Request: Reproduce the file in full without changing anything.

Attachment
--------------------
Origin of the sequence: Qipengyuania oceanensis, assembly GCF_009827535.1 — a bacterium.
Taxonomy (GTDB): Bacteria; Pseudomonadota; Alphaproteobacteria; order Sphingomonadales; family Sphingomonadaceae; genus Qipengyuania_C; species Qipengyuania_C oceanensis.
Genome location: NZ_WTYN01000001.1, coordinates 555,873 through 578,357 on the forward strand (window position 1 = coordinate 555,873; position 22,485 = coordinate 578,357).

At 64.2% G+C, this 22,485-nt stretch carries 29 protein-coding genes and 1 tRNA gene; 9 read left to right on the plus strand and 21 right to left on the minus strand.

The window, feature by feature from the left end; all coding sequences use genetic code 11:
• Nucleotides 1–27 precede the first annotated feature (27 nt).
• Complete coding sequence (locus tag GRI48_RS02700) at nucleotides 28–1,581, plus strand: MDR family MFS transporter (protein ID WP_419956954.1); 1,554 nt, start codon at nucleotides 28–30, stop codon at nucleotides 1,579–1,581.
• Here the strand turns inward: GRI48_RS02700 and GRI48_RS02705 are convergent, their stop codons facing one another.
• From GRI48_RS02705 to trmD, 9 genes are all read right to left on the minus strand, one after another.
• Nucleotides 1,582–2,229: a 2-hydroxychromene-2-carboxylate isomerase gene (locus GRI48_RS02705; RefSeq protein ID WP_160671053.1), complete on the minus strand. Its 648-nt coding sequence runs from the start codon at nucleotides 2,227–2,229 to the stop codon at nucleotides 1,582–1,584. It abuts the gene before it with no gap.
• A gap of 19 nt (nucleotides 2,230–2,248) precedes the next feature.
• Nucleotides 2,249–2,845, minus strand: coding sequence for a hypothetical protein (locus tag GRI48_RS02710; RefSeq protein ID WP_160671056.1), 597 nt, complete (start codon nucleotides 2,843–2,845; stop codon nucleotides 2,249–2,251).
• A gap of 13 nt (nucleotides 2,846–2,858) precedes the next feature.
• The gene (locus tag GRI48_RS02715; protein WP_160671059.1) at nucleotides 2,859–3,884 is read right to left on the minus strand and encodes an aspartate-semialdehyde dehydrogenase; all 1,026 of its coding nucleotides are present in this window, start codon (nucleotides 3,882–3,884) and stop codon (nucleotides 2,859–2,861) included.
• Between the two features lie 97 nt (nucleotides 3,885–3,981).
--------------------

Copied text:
Origin of the sequence: Qipengyuania oceanensis, assembly GCF_009827535.1 — a bacterium.
Taxonomy (GTDB): Bacteria; Pseudomonadota; Alphaproteobacteria; order Sphingomonadales; family Sphingomonadaceae; genus Qipengyuania_C; species Qipengyuania_C oceanensis.
Genome location: NZ_WTYN01000001.1, coordinates 555,873 through 578,357 on the forward strand (window position 1 = coordinate 555,873; position 22,485 = coordinate 578,357).

At 64.2% G+C, this 22,485-nt stretch carries 29 protein-coding genes and 1 tRNA gene; 9 read left to right on the plus strand and 21 right to left on the minus strand.

The window, feature by feature from the left end; all coding sequences use genetic code 11:
• Nucleotides 1–27 precede the first annotated feature (27 nt).
• Complete coding sequence (locus tag GRI48_RS02700) at nucleotides 28–1,581, plus strand: MDR family MFS transporter (protein ID WP_419956954.1); 1,554 nt, start codon at nucleotides 28–30, stop codon at nucleotides 1,579–1,581.
• Here the strand turns inward: GRI48_RS02700 and GRI48_RS02705 are convergent, their stop codons facing one another.
• From GRI48_RS02705 to trmD, 9 genes are all read right to left on the minus strand, one after another.
• Nucleotides 1,582–2,229: a 2-hydroxychromene-2-carboxylate isomerase gene (locus GRI48_RS02705; RefSeq protein ID WP_160671053.1), complete on the minus strand. Its 648-nt coding sequence runs from the start codon at nucleotides 2,227–2,229 to the stop codon at nucleotides 1,582–1,584. It abuts the gene before it with no gap.
• A gap of 19 nt (nucleotides 2,230–2,248) precedes the next feature.
• Nucleotides 2,249–2,845, minus strand: coding sequence for a hypothetical protein (locus tag GRI48_RS02710; RefSeq protein ID WP_160671056.1), 597 nt, complete (start codon nucleotides 2,843–2,845; stop codon nucleotides 2,249–2,251).
• A gap of 13 nt (nucleotides 2,846–2,858) precedes the next feature.
• The gene (locus tag GRI48_RS02715; protein WP_160671059.1) at nucleotides 2,859–3,884 is read right to left on the minus strand and encodes an aspartate-semialdehyde dehydrogenase; all 1,026 of its coding nucleotides are present in this window, start codon (nucleotides 3,882–3,884) and stop codon (nucleotides 2,859–2,861) included.
• Between the two features lie 97 nt (nucleotides 3,885–3,981).